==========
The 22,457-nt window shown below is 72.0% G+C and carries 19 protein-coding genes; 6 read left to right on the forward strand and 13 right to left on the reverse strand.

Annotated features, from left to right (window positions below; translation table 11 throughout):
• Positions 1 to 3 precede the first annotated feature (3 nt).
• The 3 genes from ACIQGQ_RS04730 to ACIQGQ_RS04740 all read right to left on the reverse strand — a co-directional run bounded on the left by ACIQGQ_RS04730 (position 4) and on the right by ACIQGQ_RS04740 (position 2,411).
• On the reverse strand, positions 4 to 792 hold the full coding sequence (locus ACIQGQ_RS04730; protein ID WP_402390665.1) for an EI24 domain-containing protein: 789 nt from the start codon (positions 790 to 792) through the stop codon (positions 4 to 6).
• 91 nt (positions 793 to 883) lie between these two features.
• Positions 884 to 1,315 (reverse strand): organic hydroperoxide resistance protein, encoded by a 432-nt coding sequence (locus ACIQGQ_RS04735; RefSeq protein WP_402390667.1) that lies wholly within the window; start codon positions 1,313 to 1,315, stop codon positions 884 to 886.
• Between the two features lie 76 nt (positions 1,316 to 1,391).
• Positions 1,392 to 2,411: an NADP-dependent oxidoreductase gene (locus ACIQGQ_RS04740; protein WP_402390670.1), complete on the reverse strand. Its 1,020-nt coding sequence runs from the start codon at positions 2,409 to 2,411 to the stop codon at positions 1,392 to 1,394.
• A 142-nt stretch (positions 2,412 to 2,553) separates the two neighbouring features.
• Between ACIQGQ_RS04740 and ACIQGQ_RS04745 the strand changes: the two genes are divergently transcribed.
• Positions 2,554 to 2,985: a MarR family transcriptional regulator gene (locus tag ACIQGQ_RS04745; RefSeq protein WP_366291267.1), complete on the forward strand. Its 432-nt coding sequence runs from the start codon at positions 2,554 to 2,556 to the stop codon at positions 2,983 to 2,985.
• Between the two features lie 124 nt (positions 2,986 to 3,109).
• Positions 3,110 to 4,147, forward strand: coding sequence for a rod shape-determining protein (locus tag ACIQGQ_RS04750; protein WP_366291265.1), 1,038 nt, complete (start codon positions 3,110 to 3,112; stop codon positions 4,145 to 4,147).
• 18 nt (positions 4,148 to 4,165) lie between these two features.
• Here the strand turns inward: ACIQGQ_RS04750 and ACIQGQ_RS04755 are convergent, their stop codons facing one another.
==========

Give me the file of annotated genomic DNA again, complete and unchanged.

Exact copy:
The 22,457-nt window shown below is 72.0% G+C and carries 19 protein-coding genes; 6 read left to right on the forward strand and 13 right to left on the reverse strand.

Annotated features, from left to right (window positions below; translation table 11 throughout):
• Positions 1 to 3 precede the first annotated feature (3 nt).
• The 3 genes from ACIQGQ_RS04730 to ACIQGQ_RS04740 all read right to left on the reverse strand — a co-directional run bounded on the left by ACIQGQ_RS04730 (position 4) and on the right by ACIQGQ_RS04740 (position 2,411).
• On the reverse strand, positions 4 to 792 hold the full coding sequence (locus ACIQGQ_RS04730; protein ID WP_402390665.1) for an EI24 domain-containing protein: 789 nt from the start codon (positions 790 to 792) through the stop codon (positions 4 to 6).
• 91 nt (positions 793 to 883) lie between these two features.
• Positions 884 to 1,315 (reverse strand): organic hydroperoxide resistance protein, encoded by a 432-nt coding sequence (locus ACIQGQ_RS04735; RefSeq protein WP_402390667.1) that lies wholly within the window; start codon positions 1,313 to 1,315, stop codon positions 884 to 886.
• Between the two features lie 76 nt (positions 1,316 to 1,391).
• Positions 1,392 to 2,411: an NADP-dependent oxidoreductase gene (locus ACIQGQ_RS04740; protein WP_402390670.1), complete on the reverse strand. Its 1,020-nt coding sequence runs from the start codon at positions 2,409 to 2,411 to the stop codon at positions 1,392 to 1,394.
• A 142-nt stretch (positions 2,412 to 2,553) separates the two neighbouring features.
• Between ACIQGQ_RS04740 and ACIQGQ_RS04745 the strand changes: the two genes are divergently transcribed.
• Positions 2,554 to 2,985: a MarR family transcriptional regulator gene (locus tag ACIQGQ_RS04745; RefSeq protein WP_366291267.1), complete on the forward strand. Its 432-nt coding sequence runs from the start codon at positions 2,554 to 2,556 to the stop codon at positions 2,983 to 2,985.
• Between the two features lie 124 nt (positions 2,986 to 3,109).
• Positions 3,110 to 4,147, forward strand: coding sequence for a rod shape-determining protein (locus tag ACIQGQ_RS04750; protein WP_366291265.1), 1,038 nt, complete (start codon positions 3,110 to 3,112; stop codon positions 4,145 to 4,147).
• 18 nt (positions 4,148 to 4,165) lie between these two features.
• Here the strand turns inward: ACIQGQ_RS04750 and ACIQGQ_RS04755 are convergent, their stop codons facing one another.